A US appeals court has overturned a US$120 million (A$168 million) jury verdict against Samsung, handing the South Korean smartphone maker a significant win in its longstanding patent feud with top rival Apple.
The court said Samsung did not infringe Apple's "quick links" patent, and that two other patents covering the iPhone's slide-to-unlock and auto-correct features were invalid. The court also said Apple was liable for infringing one of Samsung's patents.
"Today's decision is a win for consumer choice and puts competition back where it belongs - in the marketplace, not in the courtroom," a Samsung spokesperson said.
A spokeswoman for Apple declined to comment.
Apple and Samsung have been battling over mobile device technology patents for years. Apple has mostly prevailed, and in December, Samsung paid Apple US$548.2 million stemming from a separate patent case, which Samsung has appealed to the US Supreme Court.
The latest ruling was issued by a unanimous three-judge panel of the Federal Circuit, the country's top court specialisng in patent issues.
The ruling reverses a May 2014 verdict from a federal court in San Jose, California ordering Samsung to pay US$119.6 million for using Apple's patented technology without permission.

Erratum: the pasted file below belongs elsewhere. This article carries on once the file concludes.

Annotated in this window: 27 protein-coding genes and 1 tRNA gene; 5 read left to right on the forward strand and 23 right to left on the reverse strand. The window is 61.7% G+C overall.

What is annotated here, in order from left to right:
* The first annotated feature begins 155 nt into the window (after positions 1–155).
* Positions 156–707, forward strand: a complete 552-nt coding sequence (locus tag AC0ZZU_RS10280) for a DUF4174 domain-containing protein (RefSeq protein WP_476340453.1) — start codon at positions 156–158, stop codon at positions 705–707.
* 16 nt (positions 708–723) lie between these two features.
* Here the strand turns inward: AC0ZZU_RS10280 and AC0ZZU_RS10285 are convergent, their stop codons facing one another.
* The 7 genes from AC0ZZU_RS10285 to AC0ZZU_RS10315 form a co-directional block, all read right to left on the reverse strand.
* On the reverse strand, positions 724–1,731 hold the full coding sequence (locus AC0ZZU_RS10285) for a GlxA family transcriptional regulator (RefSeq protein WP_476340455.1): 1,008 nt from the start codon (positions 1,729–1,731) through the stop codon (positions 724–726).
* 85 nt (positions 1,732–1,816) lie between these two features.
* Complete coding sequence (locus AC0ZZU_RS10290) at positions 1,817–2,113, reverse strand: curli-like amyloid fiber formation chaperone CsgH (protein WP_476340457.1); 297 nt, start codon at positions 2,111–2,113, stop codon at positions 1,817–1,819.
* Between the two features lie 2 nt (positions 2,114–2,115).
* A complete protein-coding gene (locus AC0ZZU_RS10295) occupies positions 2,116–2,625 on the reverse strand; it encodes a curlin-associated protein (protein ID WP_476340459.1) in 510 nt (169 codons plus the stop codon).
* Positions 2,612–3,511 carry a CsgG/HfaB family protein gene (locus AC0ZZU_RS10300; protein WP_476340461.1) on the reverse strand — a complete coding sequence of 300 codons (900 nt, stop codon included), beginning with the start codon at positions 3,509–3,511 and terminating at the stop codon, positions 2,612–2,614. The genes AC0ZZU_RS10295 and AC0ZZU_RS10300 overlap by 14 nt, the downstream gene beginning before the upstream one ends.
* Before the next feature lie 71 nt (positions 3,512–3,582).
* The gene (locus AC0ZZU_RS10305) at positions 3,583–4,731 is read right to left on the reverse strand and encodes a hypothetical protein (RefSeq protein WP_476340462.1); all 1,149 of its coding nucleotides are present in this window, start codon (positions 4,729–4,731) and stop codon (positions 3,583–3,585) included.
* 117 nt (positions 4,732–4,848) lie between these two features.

Infringement of the quick links feature, which allows the device to recognise data on the touchscreen, such as a phone number, and link to it to make a call, accounted for nearly US$99 million of the damages.
While the appeals court said Samsung did not use the same technology to detect and link to specific data, it also said Apple's other patents were obvious compared to previously known inventions and should never have been granted.
US patent lawyer Bradley Hulbert, who has followed the litigation, said the decision was "a clear signal that Apple is not invincible and that alternative operating systems are here to stay. The marketing and psychological benefits for Samsung are huge".
Rutgers Law School professor Michael Carrier said Apple "rolled the dice" by going to court and today's decision "shows that the patent wars really are not worth it".